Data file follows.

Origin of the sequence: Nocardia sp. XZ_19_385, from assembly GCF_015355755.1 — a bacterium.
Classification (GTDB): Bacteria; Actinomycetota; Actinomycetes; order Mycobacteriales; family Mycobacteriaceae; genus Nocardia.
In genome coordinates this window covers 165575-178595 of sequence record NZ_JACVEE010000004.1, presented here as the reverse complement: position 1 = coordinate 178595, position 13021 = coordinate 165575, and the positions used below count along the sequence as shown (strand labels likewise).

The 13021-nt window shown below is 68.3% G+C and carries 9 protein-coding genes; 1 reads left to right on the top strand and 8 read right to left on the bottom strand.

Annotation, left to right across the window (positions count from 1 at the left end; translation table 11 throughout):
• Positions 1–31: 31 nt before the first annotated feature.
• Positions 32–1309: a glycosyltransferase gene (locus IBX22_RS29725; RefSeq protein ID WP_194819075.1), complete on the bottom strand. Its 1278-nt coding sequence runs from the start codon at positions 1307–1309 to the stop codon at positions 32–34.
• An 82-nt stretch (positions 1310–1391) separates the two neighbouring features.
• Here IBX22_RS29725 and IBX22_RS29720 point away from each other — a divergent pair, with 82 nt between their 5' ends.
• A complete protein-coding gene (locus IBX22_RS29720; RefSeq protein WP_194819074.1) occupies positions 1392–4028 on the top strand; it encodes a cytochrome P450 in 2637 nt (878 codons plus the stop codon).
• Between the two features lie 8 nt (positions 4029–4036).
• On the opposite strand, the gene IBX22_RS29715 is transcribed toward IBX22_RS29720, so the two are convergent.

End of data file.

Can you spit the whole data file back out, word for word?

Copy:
Origin of the sequence: Nocardia sp. XZ_19_385, from assembly GCF_015355755.1 — a bacterium.
Classification (GTDB): Bacteria; Actinomycetota; Actinomycetes; order Mycobacteriales; family Mycobacteriaceae; genus Nocardia.
In genome coordinates this window covers 165575-178595 of sequence record NZ_JACVEE010000004.1, presented here as the reverse complement: position 1 = coordinate 178595, position 13021 = coordinate 165575, and the positions used below count along the sequence as shown (strand labels likewise).

The 13021-nt window shown below is 68.3% G+C and carries 9 protein-coding genes; 1 reads left to right on the top strand and 8 read right to left on the bottom strand.

Annotation, left to right across the window (positions count from 1 at the left end; translation table 11 throughout):
• Positions 1–31: 31 nt before the first annotated feature.
• Positions 32–1309: a glycosyltransferase gene (locus IBX22_RS29725; RefSeq protein ID WP_194819075.1), complete on the bottom strand. Its 1278-nt coding sequence runs from the start codon at positions 1307–1309 to the stop codon at positions 32–34.
• An 82-nt stretch (positions 1310–1391) separates the two neighbouring features.
• Here IBX22_RS29725 and IBX22_RS29720 point away from each other — a divergent pair, with 82 nt between their 5' ends.
• A complete protein-coding gene (locus IBX22_RS29720; RefSeq protein WP_194819074.1) occupies positions 1392–4028 on the top strand; it encodes a cytochrome P450 in 2637 nt (878 codons plus the stop codon).
• Between the two features lie 8 nt (positions 4029–4036).
• On the opposite strand, the gene IBX22_RS29715 is transcribed toward IBX22_RS29720, so the two are convergent.